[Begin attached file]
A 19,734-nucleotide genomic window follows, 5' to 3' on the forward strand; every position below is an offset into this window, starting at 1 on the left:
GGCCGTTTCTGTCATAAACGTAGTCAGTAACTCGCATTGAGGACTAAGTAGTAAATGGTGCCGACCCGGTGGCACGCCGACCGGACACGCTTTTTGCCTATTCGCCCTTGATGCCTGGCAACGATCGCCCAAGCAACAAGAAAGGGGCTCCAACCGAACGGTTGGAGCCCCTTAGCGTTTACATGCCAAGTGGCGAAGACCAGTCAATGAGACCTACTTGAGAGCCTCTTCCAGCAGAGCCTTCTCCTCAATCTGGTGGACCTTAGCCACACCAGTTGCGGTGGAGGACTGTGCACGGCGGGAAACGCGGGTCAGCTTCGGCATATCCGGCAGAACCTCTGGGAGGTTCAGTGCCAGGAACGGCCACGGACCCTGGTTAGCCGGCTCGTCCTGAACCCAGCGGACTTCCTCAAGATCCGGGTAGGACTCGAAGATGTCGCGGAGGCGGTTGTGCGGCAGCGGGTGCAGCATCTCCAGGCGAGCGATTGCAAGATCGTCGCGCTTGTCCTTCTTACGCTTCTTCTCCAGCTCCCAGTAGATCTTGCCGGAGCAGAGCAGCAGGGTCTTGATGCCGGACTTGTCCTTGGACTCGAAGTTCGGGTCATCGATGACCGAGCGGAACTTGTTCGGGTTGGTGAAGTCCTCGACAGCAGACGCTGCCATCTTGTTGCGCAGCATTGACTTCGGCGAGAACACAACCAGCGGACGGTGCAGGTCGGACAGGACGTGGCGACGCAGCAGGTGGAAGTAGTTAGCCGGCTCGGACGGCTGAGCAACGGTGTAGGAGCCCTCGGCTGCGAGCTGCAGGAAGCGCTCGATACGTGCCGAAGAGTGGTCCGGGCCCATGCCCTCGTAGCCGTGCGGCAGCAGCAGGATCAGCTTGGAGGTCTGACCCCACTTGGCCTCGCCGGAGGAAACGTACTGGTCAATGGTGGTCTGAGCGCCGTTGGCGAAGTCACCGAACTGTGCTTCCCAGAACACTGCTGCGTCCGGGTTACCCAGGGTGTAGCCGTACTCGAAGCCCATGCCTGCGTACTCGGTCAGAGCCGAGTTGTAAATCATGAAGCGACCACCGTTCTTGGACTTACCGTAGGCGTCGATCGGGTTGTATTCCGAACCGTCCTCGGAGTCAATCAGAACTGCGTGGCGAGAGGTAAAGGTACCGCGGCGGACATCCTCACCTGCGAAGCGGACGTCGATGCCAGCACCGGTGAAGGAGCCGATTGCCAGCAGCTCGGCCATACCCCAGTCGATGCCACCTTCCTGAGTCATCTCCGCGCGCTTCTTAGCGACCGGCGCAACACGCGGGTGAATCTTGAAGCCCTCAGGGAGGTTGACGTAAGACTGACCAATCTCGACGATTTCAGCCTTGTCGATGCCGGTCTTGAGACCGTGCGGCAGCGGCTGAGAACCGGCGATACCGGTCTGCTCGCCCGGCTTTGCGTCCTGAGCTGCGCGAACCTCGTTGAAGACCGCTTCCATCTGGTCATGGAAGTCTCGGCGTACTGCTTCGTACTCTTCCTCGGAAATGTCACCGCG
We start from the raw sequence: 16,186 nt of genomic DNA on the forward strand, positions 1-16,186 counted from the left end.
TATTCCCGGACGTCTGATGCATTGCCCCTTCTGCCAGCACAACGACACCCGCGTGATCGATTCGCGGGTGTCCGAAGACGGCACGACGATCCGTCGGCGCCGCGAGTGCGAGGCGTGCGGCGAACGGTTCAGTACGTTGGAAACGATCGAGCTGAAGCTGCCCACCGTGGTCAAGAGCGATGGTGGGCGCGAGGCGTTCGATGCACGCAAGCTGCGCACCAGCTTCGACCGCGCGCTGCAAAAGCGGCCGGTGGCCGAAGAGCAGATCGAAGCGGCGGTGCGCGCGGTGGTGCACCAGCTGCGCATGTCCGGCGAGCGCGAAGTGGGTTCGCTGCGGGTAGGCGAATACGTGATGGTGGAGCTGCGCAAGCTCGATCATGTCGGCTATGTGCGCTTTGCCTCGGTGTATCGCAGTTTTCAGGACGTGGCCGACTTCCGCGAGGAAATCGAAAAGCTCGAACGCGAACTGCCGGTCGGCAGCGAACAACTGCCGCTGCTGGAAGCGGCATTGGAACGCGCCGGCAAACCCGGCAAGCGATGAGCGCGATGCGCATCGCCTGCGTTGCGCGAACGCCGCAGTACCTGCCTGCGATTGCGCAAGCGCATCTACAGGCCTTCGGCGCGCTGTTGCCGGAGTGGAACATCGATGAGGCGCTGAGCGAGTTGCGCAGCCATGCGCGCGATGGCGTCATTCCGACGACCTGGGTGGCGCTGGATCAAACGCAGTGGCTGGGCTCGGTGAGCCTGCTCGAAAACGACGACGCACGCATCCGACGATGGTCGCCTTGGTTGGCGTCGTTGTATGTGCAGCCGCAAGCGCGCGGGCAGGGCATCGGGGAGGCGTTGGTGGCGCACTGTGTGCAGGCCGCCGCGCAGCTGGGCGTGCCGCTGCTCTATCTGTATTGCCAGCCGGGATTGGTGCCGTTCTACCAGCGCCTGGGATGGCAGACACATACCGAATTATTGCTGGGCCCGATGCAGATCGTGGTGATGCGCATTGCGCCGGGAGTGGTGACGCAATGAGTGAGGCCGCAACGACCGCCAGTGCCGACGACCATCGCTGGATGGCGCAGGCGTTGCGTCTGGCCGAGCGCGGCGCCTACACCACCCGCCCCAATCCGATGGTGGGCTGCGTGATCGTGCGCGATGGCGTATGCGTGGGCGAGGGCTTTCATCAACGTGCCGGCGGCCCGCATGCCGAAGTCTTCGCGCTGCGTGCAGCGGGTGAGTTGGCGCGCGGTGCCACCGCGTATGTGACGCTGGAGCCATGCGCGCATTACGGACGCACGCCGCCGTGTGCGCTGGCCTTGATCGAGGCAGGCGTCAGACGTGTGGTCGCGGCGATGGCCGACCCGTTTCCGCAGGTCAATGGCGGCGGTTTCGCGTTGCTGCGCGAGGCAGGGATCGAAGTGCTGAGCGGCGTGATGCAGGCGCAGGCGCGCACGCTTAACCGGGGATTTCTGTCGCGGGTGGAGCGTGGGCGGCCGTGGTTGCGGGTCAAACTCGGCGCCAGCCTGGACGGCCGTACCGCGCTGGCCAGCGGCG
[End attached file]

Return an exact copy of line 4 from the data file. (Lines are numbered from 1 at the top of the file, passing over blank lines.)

TATTCCCGGACGTCTGATGCATTGCCCCTTCTGCCAGCACAACGACACCCGCGTGATCGATTCGCGGGTGTCCGAAGACGGCACGACGATCCGTCGGCGCCGCGAGTGCGAGGCGTGCGGCGAACGGTTCAGTACGTTGGAAACGATCGAGCTGAAGCTGCCCACCGTGGTCAAGAGCGATGGTGGGCGCGAGGCGTTCGATGCACGCAAGCTGCGCACCAGCTTCGACCGCGCGCTGCAAAAGCGGCCGGTGGCCGAAGAGCAGATCGAAGCGGCGGTGCGCGCGGTGGTGCACCAGCTGCGCATGTCCGGCGAGCGCGAAGTGGGTTCGCTGCGGGTAGGCGAATACGTGATGGTGGAGCTGCGCAAGCTCGATCATGTCGGCTATGTGCGCTTTGCCTCGGTGTATCGCAGTTTTCAGGACGTGGCCGACTTCCGCGAGGAAATCGAAAAGCTCGAACGCGAACTGCCGGTCGGCAGCGAACAACTGCCGCTGCTGGAAGCGGCATTGGAACGCGCCGGCAAACCCGGCAAGCGATGAGCGCGATGCGCATCGCCTGCGTTGCGCGAACGCCGCAGTACCTGCCTGCGATTGCGCAAGCGCATCTACAGGCCTTCGGCGCGCTGTTGCCGGAGTGGAACATCGATGAGGCGCTGAGCGAGTTGCGCAGCCATGCGCGCGATGGCGTCATTCCGACGACCTGGGTGGCGCTGGATCAAACGCAGTGGCTGGGCTCGGTGAGCCTGCTCGAAAACGACGACGCACGCATCCGACGATGGTCGCCTTGGTTGGCGTCGTTGTATGTGCAGCCGCAAGCGCGCGGGCAGGGCATCGGGGAGGCGTTGGTGGCGCACTGTGTGCAGGCCGCCGCGCAGCTGGGCGTGCCGCTGCTCTATCTGTATTGCCAGCCGGGATTGGTGCCGTTCTACCAGCGCCTGGGATGGCAGACACATACCGAATTATTGCTGGGCCCGATGCAGATCGTGGTGATGCGCATTGCGCCGGGAGTGGTGACGCAATGAGTGAGGCCGCAACGACCGCCAGTGCCGACGACCATCGCTGGATGGCGCAGGCGTTGCGTCTGGCCGAGCGCGGCGCCTACACCACCCGCCCCAATCCGATGGTGGGCTGCGTGATCGTGCGCGATGGCGTATGCGTGGGCGAGGGCTTTCATCAACGTGCCGGCGGCCCGCATGCCGAAGTCTTCGCGCTGCGTGCAGCGGGTGAGTTGGCGCGCGGTGCCACCGCGTATGTGACGCTGGAGCCATGCGCGCATTACGGACGCACGCCGCCGTGTGCGCTGGCCTTGATCGAGGCAGGCGTCAGACGTGTGGTCGCGGCGATGGCCGACCCGTTTCCGCAGGTCAATGGCGGCGGTTTCGCGTTGCTGCGCGAGGCAGGGATCGAAGTGCTGAGCGGCGTGATGCAGGCGCAGGCGCGCACGCTTAACCGGGGATTTCTGTCGCGGGTGGAGCGTGGGCGGCCGTGGTTGCGGGTCAAACTCGGCGCCAGCCTGGACGGCCGTACCGCGCTGGCCAGCGGCG